On Tuesday, USDA will release its June World Agriculture Supply Demand Estimates report. While Pro Farmer Editor Brian Grete doesn’t expect much movement for U.S. old-crop or new-crop ending stocks, he does expect USDA to lower its global carryover numbers for corn and soybeans.
“I don't think there'll be a whole lot of movement on the carry over or ending stocks estimates for either old crop or new crop for the U.S. side of things,” Grete told AgriTalk host Chip Flory on Monday. “Probably the bigger focal point is going to be the global, and specifically South American, estimates and how much those are reduced. I think USDA still has some room to lower its Argentina estimates for both corn and soybeans and the Brazilian corn crop estimate.”
Grete says that “lends us to believe” that global carryover for corn and soybeans will come down.
According to Flory, in recent years the market is seeing more price movement based on global numbers than domestic numbers. In some cases, that’s how it should be, Grete says.
“Well, in the case of corn, they should [pay attention to global numbers.] I mean, look at the huge year over year declines that we're projected to see for 2018-2019. And that comes after a significant reduction for 2017-2018, the current marketing year,” he explained. “So, the trade should be paying attention to that because, you know, the estimates now are down really significantly for 2018-2019 for the ending stocks so that is that should be a focal point in these reports, in my opinion.”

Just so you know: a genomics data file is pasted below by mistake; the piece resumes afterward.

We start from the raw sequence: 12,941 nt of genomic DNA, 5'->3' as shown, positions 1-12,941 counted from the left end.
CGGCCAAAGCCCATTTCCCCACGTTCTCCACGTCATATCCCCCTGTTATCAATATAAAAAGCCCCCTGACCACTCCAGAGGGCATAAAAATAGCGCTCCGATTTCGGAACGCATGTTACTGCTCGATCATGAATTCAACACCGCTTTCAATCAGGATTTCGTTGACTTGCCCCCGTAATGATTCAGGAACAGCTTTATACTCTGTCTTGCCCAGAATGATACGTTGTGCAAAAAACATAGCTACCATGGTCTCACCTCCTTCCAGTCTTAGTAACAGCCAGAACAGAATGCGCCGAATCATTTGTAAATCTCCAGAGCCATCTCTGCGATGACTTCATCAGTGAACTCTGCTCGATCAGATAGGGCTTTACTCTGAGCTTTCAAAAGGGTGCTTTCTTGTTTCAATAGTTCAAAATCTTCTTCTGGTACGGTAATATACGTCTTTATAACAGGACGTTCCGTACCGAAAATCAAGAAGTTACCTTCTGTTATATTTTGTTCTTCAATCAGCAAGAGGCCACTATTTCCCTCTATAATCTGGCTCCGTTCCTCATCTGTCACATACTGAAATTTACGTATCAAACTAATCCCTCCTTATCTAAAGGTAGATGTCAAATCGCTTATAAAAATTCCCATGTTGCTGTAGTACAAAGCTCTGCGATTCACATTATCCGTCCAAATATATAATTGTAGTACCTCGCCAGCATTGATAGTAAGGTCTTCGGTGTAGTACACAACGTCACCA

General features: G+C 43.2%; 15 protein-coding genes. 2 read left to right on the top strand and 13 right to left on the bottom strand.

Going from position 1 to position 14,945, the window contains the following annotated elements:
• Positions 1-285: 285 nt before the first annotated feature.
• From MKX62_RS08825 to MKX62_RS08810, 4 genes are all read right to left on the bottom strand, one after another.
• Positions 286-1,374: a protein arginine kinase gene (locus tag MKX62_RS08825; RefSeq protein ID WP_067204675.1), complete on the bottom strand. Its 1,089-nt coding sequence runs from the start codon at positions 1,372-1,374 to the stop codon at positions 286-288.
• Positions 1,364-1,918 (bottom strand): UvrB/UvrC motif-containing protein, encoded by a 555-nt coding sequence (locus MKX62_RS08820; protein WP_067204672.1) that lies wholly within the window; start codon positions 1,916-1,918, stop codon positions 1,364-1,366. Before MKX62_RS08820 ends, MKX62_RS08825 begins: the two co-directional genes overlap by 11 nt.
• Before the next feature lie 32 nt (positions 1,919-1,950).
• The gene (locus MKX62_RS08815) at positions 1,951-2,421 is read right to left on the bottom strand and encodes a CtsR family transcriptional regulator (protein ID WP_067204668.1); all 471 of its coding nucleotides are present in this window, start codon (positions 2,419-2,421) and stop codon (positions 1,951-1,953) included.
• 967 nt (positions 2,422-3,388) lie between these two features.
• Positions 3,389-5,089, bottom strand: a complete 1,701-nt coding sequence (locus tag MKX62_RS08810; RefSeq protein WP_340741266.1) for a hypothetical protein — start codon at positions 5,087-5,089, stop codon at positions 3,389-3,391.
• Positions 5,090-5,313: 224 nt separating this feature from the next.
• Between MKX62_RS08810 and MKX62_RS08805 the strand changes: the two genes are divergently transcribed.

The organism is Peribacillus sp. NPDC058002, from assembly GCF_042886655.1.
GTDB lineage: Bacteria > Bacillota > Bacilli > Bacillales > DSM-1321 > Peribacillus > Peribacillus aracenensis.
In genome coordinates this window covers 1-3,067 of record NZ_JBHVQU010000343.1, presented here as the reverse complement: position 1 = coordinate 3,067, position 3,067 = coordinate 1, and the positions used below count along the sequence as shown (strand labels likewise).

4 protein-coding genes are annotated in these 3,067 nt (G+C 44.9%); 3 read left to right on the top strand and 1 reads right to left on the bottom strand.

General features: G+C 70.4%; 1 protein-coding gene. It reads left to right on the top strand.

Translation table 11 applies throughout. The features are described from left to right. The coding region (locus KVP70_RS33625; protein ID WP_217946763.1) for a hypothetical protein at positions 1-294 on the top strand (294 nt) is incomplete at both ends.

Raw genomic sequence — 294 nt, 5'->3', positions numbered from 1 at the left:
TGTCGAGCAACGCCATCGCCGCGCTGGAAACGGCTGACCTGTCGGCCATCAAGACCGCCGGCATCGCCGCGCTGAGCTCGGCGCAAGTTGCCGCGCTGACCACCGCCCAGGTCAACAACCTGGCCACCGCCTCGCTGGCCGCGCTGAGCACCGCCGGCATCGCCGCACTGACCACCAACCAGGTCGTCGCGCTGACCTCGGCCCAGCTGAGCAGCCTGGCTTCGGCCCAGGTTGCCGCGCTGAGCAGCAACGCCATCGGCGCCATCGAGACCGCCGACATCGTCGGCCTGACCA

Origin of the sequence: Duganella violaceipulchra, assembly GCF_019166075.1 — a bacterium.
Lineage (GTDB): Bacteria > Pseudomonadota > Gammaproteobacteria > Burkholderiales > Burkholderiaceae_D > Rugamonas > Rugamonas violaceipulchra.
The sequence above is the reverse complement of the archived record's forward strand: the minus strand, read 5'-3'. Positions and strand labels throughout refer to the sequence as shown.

Despite strong looking corn and soybean crops throughout the country, Grete does not expect USDA to change it yield forecasts in this report. In fact, he told Flory the odds are “slim to none” that USDA adjusts their 174 bu. per acre trend line on corn, or the 48.5 bu. per acre trendline on soybeans.
“I would be in the camp that I don't anticipate USDA doing anything with the yields this month. Historically they have a couple times made adjustments but that has mostly been based off planting pace and the planting pace is no more than the normal at this point in time – and it got off to a slow start,” he explained. “I don't think there's justification [to adjust trendline yield] despite the strong ratings.”
Tomorrow’s WASDE report will be released at 11 CST. As usual find you can find both the full reports and lots of analysis on AgWeb.com.